A Northampton man will take on endurance challenges to help the hospice that cared for his father.
Andrzej Zyms, 44, is taking on a series of extreme endurance challenges in memory of his father, Wojciech Zyms, and the outstanding hospice care he received from St Barnabas House.
Fresh off the back of his first major fundraising event – the National Three Peaks Challenge - in October 2018, Andrzej is celebrating after completing his second challenge, the Fan-Dance, on 6 January.
The famed - and feared - Fan Dance is a gruelling 15.4 mile SAS selection weight-bearing test march staged over Pen-Y-Fan, the highest mountain in the Brecon Beacons.
It is used as the first major indicator of whether a candidate has the physical and mental aptitude to complete the legendary selection course.
Andrzej said: “I thought that the Three Peaks was hard, but that was nothing compared to the Fan Dance. I think I can safely say that it is, physically and mentally, the hardest thing I have done.
“I went with the expectation of finishing within the seven-hour time limit - the SAS hopefuls have to complete it in less than four hours.
"In the end,I finished in 5 hours 1 minute and 4 seconds.
Andrezej wore his heart rate monitor and was operating at over 90 per cent of his maximum heart rate for two hours 15 minutes, and the rest of the time somewhere between 80 per cent and 90 per cent.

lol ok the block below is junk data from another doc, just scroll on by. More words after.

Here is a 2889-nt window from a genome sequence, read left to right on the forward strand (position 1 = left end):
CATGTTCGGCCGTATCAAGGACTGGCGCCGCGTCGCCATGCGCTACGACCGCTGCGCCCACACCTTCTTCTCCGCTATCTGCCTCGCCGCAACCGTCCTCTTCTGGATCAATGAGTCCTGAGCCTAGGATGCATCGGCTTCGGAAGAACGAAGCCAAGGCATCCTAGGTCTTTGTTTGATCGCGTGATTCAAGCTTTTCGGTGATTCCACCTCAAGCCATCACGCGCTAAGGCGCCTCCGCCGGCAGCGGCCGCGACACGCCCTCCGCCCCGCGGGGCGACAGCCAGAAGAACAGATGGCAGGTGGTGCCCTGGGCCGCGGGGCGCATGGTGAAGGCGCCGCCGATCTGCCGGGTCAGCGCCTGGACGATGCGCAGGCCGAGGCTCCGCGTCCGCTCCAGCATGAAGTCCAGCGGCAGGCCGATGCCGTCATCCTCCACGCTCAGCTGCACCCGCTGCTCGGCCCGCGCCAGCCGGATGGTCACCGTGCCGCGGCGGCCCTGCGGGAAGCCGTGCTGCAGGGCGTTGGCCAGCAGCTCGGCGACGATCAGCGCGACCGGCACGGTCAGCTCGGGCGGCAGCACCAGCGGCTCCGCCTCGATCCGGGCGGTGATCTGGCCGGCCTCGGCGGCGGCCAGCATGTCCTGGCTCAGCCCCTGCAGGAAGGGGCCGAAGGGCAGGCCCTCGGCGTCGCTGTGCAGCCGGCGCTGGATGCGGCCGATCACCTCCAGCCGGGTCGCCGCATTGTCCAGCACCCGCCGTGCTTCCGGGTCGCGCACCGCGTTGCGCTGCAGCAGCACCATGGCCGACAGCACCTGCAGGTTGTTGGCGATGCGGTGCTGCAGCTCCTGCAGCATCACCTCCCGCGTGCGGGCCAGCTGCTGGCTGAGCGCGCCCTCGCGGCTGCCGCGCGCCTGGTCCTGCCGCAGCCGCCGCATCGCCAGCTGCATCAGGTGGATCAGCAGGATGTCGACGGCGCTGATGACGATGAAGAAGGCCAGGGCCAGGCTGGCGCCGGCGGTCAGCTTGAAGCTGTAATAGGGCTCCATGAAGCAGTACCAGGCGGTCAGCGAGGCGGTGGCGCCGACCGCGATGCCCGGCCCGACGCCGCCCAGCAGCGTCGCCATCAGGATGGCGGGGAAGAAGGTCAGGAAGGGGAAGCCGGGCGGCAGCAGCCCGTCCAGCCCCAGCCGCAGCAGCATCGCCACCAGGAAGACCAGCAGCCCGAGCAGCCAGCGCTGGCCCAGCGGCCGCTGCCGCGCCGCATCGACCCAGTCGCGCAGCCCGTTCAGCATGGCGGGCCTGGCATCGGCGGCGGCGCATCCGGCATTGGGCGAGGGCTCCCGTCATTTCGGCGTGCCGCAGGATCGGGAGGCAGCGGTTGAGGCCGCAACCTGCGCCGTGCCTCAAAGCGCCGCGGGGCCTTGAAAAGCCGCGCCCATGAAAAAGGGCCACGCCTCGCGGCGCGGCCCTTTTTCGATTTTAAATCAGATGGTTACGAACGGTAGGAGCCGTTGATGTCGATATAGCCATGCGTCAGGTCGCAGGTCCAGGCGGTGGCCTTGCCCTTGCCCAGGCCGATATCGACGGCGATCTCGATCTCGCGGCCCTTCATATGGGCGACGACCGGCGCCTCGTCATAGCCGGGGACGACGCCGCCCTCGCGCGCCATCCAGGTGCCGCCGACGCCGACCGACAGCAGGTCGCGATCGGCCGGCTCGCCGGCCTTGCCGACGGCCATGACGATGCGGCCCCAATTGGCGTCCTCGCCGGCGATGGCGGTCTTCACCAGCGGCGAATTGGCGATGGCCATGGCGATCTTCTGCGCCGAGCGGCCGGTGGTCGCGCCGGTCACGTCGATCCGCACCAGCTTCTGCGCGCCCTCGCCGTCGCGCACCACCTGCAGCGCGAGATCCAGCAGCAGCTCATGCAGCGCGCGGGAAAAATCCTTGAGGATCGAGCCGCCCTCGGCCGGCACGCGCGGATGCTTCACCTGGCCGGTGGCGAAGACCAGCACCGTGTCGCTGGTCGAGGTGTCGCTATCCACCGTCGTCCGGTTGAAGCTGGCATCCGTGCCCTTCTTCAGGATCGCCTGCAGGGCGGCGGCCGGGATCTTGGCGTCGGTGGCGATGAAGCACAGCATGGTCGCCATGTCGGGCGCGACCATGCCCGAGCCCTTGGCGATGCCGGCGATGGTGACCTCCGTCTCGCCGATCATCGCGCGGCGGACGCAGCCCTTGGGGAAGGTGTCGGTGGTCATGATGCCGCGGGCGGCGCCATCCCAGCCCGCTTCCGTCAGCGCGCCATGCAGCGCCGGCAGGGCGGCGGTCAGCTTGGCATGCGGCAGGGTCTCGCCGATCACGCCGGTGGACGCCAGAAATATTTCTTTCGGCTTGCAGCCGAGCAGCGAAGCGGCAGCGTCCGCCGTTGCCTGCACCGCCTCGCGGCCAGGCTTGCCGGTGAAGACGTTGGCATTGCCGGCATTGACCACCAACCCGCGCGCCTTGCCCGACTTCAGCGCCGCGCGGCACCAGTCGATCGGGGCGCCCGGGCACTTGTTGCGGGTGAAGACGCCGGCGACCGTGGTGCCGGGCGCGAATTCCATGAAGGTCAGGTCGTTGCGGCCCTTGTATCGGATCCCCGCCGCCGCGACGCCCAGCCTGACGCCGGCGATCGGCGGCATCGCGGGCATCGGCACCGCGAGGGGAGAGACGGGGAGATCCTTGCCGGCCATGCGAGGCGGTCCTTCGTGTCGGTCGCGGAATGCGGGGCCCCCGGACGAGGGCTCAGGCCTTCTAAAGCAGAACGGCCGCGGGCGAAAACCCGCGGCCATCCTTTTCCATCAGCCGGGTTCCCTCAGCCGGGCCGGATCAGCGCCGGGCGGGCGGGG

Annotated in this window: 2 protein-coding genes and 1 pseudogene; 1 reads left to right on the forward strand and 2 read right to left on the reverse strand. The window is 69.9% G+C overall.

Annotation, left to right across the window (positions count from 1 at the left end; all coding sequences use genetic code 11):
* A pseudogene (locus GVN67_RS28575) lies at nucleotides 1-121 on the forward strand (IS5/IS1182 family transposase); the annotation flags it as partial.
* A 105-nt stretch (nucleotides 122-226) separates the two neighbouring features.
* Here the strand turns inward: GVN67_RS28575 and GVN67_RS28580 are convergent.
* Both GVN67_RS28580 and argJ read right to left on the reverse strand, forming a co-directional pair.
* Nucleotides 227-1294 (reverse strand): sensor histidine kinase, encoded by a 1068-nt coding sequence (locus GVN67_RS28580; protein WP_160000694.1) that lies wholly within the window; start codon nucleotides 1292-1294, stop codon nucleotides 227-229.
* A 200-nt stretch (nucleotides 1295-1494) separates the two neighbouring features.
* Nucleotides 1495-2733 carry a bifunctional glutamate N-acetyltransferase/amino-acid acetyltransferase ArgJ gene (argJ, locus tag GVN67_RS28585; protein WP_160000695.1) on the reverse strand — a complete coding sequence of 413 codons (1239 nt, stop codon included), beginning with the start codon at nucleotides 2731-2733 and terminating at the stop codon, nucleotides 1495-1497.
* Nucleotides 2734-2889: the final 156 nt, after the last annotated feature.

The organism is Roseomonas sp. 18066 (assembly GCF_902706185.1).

"I was in tatters by the end and had burnt a total of 6,200 calories", he said
Not pausing for long, Andrzej is currently gearing up for his biggest challenge of all – Everest Basecamp – departing from Lukla, Nepal on 11 May 2019.
Andrzej’s series of endurance challenges are all raising money to support the work of St Barnabas House.
The hospice in Worthing, West Sussex, cared for his father, Wojciech, aged 72, during the later stages of his battle with cancer in 2012.
Andrzej said: “Had it not been for St Barnabas, Dad may have had to spend his final weeks in a random, bleak
hospital room. Heading for the unknown, surrounded by the unknown."
St Barnabas arranged for him to have a hospital bed installed in the living room and all the things needed to be comfortable. Nurses came in twice a day to care for him.
Andrzej said the standard of care for his father was high but it was difficult to watch.
He said: "The man that was always my rock, the one I looked up to, was now pretty much helpless and incoherent a lot of the time due to the amount of morphine he needed just to keep the pain at a manageable level.
“But I was able to spend time at Dad's bedside, at his home, surrounded by the people and things he knew and loved.
"All this was made possible by the Hospice at Home service, which is why I am raising money to help St Barnabas House do for many more what they did for my Dad.”
To read more about Andrzej’s experience and follow his fundraising challenges visit his JustGiving page: www.justgiving.com/fundraising/andrzej-zyms1